The following is the sixth of 10 installments previewing the 2003 NFL draft class. Today, we feature offensive linemen.
Tackles are few and will be gone early. Guards and centers are many and should last into the late rounds.
It's a rare year for offensive line talent. Tackles are at a true premium this season, led by Utah's Jordan Gross. Meanwhile, there is uncommon strength at the center position, which could produce its first first-round pick since 1999.
Gross is the prize of the offensive line class. At 6-4, 300, Gross is said to be so natural that he makes it look easy. He's a certain top 10 pick and someone the Jaguars are almost certain to consider, should Gross be available with the eighth pick of the draft.
There are almost no knocks on Gross. He has the body and the mind to be one of the NFL's premier left tackles. Some question the competition he's faced in college, but that's only because there's nothing else to criticize.
But after Gross, teams seeking a tackle will be facing true risk. Stanford's Kwame Harris, Hawaii's Wayne Hunter and Georgia's George Foster are first-round prospects, but they are not in Gross' class.
Harris, 6-7, 310, is loaded with potential but is coming out early and may not be ready to be an immediate contributor. He has long arms, mobility and athletic talent, but he has struggled with technique and hasn't always dominated the competition.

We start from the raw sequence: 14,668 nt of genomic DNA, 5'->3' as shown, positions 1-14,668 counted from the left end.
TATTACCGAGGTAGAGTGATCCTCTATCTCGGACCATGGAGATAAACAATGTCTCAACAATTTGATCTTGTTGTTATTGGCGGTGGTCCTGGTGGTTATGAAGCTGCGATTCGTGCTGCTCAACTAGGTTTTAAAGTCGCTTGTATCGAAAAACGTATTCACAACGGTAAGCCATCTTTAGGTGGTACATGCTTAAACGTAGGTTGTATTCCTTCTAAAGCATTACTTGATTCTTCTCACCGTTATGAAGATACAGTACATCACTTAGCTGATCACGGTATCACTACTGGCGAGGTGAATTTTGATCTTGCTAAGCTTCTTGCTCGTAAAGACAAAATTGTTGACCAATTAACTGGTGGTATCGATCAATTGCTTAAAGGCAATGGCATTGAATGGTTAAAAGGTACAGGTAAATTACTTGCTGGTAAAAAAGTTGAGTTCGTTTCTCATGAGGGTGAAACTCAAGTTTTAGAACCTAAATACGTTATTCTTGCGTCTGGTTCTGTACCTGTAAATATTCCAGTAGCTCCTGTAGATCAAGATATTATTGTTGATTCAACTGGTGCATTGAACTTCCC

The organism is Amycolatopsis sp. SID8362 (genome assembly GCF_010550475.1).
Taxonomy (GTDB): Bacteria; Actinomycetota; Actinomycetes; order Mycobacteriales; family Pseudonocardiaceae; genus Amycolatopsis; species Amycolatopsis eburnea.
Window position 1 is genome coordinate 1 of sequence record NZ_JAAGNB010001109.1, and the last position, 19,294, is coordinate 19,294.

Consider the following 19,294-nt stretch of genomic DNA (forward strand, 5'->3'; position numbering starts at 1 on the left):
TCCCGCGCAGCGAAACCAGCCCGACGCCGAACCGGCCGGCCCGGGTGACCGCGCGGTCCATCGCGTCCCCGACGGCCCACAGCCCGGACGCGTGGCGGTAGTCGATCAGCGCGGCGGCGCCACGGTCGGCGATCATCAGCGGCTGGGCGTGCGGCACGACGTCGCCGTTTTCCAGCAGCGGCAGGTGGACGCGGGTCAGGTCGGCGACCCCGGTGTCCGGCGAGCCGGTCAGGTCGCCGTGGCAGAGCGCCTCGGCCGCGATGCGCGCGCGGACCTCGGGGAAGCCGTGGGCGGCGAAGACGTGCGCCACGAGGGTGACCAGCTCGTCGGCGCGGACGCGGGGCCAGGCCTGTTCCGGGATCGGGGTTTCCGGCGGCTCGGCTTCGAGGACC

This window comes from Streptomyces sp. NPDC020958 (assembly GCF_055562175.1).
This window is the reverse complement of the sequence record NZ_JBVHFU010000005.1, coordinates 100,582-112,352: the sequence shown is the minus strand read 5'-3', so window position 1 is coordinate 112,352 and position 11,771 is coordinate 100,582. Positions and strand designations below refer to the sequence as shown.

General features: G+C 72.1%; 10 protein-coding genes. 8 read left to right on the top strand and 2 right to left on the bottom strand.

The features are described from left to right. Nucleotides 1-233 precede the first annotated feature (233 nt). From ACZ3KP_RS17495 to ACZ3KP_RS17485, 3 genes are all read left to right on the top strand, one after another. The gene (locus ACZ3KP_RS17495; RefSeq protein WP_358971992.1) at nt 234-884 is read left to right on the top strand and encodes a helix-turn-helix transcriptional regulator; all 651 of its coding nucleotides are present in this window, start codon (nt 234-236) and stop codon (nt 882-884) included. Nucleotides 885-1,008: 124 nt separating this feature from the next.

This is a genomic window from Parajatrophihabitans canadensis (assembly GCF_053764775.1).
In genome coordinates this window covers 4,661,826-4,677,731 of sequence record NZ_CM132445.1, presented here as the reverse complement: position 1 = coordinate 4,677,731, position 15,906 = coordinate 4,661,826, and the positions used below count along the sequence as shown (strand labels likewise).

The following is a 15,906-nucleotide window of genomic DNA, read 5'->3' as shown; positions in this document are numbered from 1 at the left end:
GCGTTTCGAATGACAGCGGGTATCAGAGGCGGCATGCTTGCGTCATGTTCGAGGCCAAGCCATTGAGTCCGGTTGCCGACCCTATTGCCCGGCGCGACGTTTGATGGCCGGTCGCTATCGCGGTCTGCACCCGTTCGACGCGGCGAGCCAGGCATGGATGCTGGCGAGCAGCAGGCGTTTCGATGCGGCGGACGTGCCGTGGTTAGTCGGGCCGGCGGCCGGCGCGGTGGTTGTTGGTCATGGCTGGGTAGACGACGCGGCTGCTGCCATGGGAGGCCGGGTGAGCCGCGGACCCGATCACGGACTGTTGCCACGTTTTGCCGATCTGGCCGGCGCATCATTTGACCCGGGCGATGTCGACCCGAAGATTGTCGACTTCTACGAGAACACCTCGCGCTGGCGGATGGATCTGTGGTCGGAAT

Hunter, 6-5, 303, shot his stock up at the scouting combine with a display of power and athletic ability. Hunter is one of the true upside players in this draft, but he's only played the position for one year and Hawaii isn't exactly Michigan.
Foster, 6-5, 338, is another upside guy. He appears to have all of the size and athleticism necessary for the position, but he missed much of his senior season with an injury and there are concerns about his conditioning.
Florida State's Brett Williams and Georgia's Matt Stinchcomb are second-round prospects, Illinois' Tony Pashos will also go on the first day, and then the pickings get real slim.
Such is not the case at guard and center. Iowa guard Eric Steinbach is generally considered to be the second-best lineman in the draft and figures to be gone by the middle of the first round. Notre Dame center Jeff Faine may sneak into the first round.
Steinbach, 6-6, 297, has the power of a tackle and the speed of a tight end. He offers the potential to be one of the dominant run-blockers in the league.
Hawaii's Vince Manuwai, 6-2, 304, could sneak into the first round. Manuwai is also being projected as a center.
Florida State's Montrae Holland and Texas' Derrick Dockery are second-round prospects, and Southern Mississippi's Torrin Tucker, Virginia Tech's Anthony Davis, Northwestern's Jeff Roehl and Georgia's Kevin Breedlove are all first-day candidates.
Faine, 6-3, 303, is a true throwback. His abilities are punctuated by his toughness and dedication, but he is not without true skills. He is especially quick off the ball.
Other first-day centers include Wisconsin's Al Johnson, Iowa's Bruce Nelson, Boston College's Dan Koppen and Colorado's Wayne Lucier.
Of course, the Jaguars have need at either left guard or center, depending on whether Brad Meester's move from guard to center is permanent.